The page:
Presentation on theme: "Apprentice Firefighters. A brief presentation covering: The Product The case for Apprentices Q&A."— Presentation transcript:
A brief presentation covering: The Product The case for Apprentices Q&A
What is it? Apprenticeships refer to on-the-job training leading to nationally recognised qualifications, developed by industry. Apprenticeship is a system of training a new generation of practitioners in a skill. Apprentices (or in early modern usage "prentices") or protégés build their careers from apprenticeships. Most of their training is done on the job while working for an employer who helps the apprentices learn their trade, in exchange for their continuing labour for an agreed period after they become skilled. Theoretical education may also be involved, informally via the workplace and/or by attending vocational schools while still being paid by the host employer.trainingprotégés careers vocational schools
It’s a framework consisting of ‘on-the-job’ and ‘off-the-job’ training. It’s a Firefighter Development Programme. It’s a cluster of qualifications - vocational and academic – that allow the Apprentice to become skilled in a chosen profession. So What is it?
Why are we involved? For us, the concept of building skills through an Apprenticeship is simple: Use the experience of one generation to train up the next. Standards based Firefighter training is nothing new to us.
Why are we involved (2)? Staffordshire Fire & Rescue Service is seen as: A key partner in Local Area Agreements A Key Public Sector Employer A Key Employer in Staffordshire
Apprenticeship training Agency Model Successful method of Training Real flexibility Bespoke support Friends with benefits
Some FAQ’s (1) How old Are these Apprentices? What can they do? What can’t they do?
Some Answers (1) We’ve previously advertised for Apprentices between the ages of 16–24. For operational Apprentices the Young Persons Act, under the age of 18 (Regardless of whether they are an Apprentice or not) requires every organisation in England to comply with specific legislation, namely: –A maximum 40 Hour working week. –Not to work between 10pm & 6am or between 11pm & 7am (Except in certain circumstances). –12 hours rest between each working day. In addition, risk assessments need to consider the capacity of the young person, the pace of work, exposure to temperature, noise & vibration, radiation, High pressure compressed air & diving, Hazardous substances, training & experience.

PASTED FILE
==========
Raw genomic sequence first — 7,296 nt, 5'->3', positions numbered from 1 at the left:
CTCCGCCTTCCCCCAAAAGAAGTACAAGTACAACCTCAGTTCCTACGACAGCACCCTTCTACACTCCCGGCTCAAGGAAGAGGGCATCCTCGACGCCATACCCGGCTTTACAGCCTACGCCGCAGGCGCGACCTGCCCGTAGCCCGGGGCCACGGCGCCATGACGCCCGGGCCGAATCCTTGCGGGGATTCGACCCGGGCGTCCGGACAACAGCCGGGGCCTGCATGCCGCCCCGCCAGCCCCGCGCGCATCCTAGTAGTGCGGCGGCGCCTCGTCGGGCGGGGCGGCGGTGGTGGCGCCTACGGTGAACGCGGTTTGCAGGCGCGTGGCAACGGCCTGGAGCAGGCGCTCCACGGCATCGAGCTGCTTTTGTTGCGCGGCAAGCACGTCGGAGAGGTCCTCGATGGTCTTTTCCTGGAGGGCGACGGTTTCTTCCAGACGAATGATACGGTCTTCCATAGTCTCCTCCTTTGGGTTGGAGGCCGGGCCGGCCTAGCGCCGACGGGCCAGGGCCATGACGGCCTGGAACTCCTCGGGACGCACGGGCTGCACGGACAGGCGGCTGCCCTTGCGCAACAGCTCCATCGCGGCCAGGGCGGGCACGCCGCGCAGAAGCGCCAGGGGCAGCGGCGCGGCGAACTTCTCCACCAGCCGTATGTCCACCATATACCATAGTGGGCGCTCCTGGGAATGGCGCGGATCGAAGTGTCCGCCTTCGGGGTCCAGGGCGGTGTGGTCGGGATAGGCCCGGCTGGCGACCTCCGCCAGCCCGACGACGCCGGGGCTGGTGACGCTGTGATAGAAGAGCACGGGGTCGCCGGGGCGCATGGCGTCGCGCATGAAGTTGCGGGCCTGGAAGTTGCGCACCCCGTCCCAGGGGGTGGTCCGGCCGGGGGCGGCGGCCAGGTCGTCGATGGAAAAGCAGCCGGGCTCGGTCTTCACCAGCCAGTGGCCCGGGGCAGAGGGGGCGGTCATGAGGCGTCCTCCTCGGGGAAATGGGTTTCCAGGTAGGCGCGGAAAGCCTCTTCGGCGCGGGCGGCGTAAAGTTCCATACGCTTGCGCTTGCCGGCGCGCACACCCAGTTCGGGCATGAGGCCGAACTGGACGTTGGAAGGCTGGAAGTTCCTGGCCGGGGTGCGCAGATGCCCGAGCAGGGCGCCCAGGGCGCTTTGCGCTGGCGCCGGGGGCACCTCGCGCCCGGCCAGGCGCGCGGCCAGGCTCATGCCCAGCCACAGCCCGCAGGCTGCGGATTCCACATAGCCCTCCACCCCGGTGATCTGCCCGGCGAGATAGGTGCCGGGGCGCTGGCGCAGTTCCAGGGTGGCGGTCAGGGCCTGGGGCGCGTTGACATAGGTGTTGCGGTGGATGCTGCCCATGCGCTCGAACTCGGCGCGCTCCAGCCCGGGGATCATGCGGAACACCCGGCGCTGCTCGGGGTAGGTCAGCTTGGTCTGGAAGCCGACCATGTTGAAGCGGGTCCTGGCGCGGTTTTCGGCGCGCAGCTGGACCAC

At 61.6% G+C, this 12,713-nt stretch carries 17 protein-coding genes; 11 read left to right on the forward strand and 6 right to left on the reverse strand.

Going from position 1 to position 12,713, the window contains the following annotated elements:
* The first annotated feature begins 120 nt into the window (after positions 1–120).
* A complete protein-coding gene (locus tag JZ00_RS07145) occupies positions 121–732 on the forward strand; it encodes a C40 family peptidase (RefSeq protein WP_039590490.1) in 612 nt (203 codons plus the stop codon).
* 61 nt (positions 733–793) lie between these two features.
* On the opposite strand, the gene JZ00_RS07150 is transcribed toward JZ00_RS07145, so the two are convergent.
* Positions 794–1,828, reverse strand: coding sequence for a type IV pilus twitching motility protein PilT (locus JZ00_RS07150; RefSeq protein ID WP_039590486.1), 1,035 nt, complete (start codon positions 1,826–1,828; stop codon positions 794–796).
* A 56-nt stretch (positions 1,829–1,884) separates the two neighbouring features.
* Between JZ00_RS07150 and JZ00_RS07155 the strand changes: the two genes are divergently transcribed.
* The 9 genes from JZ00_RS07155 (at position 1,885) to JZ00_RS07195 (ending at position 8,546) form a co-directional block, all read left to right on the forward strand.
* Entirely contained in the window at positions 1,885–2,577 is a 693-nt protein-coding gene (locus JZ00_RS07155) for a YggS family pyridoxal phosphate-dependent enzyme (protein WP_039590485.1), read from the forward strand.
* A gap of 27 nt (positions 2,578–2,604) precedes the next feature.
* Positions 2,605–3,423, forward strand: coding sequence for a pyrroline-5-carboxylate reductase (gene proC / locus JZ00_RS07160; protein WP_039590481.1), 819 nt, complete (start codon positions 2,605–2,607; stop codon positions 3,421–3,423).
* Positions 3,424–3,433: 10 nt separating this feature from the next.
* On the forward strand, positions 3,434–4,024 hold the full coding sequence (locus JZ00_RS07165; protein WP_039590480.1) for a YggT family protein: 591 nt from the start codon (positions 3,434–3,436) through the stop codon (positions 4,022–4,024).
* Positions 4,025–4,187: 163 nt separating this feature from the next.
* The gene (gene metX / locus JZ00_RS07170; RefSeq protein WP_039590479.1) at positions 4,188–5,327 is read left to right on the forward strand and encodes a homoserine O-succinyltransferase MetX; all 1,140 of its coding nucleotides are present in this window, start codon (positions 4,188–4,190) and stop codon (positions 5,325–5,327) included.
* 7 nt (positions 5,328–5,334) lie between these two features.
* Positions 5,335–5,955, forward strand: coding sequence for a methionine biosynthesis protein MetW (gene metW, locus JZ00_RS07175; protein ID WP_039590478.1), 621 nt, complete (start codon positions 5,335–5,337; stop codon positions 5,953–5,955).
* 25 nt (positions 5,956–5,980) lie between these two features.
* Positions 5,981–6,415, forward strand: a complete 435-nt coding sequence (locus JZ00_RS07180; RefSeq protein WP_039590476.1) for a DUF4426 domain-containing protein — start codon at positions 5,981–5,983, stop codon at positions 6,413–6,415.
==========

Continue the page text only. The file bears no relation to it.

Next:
Some FAQ’s (2) So does that mean you are adapting the physical tests to reflect their physiological immaturity, effectively lowering the entry standard?
Some Answers (2) No – The risk assessments will be reviewed to take in the previous comments and adequate control measures put in place if necessary but they have been designed to replicate the physical tasks of a Firefighter and be indicative of an individual’s capability to perform the role. All the tests are applied in the same manner and to the same standards.
Some FAQ’s (3) Who’s going to look after them on Station?
Some Answers (3) These Apprentices were supernumerary - over the headcount – but it should be with every best intention to attach them (where possible) to a Watch. For all intent and purpose they should be supported in their task of developing their skills as a Firefighter – A Firefighter in development. Along with that support comes the similar levels of support from T&D and pastoral support to enable them to complete their training. We now use them to fill temporary operational gaps.
Thank you for listening
Greater Manchester FRS Apprenticeship Conference Wednesday 20 th March Training & Development Centre Cassidy Close Manchester M4 5HU FREE!